And because Lizzie needs that in-person communication, Elena left UConn and returned to Delaware. She played for the WNBA’s Chicago Sky for four seasons and received many honors, but she doesn’t play overseas because it would take her too far away from her sister. In 2017 she was traded to the Washington Mystics at her request to be closer to Lizzie.

Elena wrote, “She’s never said a word to me, but Lizzie has taught me more than anyone in my life.” I’d love to sit with this superstar who is wise beyond her years.


Wendy Boglioli – This one is really personal! When I was a freshman in college I started competing in swimming. I was fortunate enough to participate in AIAW Nationals with a life-changing competition at Arizona State University. There I warmed up with a number of swimmers who were much more talented than I was and my mind was opened to a whole new world.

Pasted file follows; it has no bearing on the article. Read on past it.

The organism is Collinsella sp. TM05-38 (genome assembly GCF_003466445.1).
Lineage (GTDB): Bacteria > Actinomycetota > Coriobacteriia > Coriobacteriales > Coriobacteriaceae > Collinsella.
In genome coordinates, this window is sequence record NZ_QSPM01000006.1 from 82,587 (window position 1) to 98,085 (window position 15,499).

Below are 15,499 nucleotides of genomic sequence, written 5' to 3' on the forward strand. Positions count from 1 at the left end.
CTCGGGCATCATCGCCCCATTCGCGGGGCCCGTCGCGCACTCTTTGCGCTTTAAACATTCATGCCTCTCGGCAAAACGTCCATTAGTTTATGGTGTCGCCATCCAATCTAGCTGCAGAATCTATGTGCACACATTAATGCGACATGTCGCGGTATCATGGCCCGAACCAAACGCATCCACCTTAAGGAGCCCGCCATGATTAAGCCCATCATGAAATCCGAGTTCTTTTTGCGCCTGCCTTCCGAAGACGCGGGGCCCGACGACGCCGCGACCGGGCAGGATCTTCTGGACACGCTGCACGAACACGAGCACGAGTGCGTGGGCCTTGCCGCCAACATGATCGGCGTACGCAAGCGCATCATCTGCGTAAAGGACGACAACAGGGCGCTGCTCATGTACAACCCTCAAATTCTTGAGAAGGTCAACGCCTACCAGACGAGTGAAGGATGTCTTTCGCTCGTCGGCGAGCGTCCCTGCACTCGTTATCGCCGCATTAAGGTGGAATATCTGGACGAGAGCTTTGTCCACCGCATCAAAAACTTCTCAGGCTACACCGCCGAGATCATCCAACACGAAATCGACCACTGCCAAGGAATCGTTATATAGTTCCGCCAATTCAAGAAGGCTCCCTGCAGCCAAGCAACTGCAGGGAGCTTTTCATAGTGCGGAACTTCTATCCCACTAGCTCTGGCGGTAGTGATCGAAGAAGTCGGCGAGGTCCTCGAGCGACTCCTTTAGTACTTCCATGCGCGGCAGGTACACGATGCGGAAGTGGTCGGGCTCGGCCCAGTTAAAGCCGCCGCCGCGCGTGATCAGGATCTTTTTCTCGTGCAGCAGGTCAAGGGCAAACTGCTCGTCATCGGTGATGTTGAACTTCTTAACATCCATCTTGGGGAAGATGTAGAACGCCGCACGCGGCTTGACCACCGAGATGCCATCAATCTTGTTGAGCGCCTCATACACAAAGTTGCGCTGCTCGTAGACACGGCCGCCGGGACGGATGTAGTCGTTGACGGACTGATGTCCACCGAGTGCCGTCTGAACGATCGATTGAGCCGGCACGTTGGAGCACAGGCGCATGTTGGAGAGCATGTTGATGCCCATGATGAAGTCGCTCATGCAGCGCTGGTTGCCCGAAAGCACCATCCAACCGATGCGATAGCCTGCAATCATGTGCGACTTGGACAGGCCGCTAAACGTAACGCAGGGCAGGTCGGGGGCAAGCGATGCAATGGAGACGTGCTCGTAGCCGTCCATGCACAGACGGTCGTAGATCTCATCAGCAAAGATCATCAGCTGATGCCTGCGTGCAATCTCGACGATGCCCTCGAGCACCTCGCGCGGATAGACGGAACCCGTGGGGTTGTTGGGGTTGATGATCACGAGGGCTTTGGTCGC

As swimmers swam by me in that outdoor pool, I became fascinated with their skills. Wendy Boglioli was a butterflier (a stroke that continues to elude me to this day!) and a freestyler who ended up a member of the 1976 Olympic team. 1976 was the Year of the East German Women in swimming and many people thought that they would take every gold medal at the Games.

But a group of Americans made it their mission to stop that sweep. Wendy won a bronze in the 100m butterfly but also was on the 4 x 100m freestyle relay. With impressive resolve, Boglioli and teammates Shirley Babashoff, Kim Peyton and Jill Sterkel not only won the event, but won it in world record setting time. It was the only gold medal the US women’s swim team would win.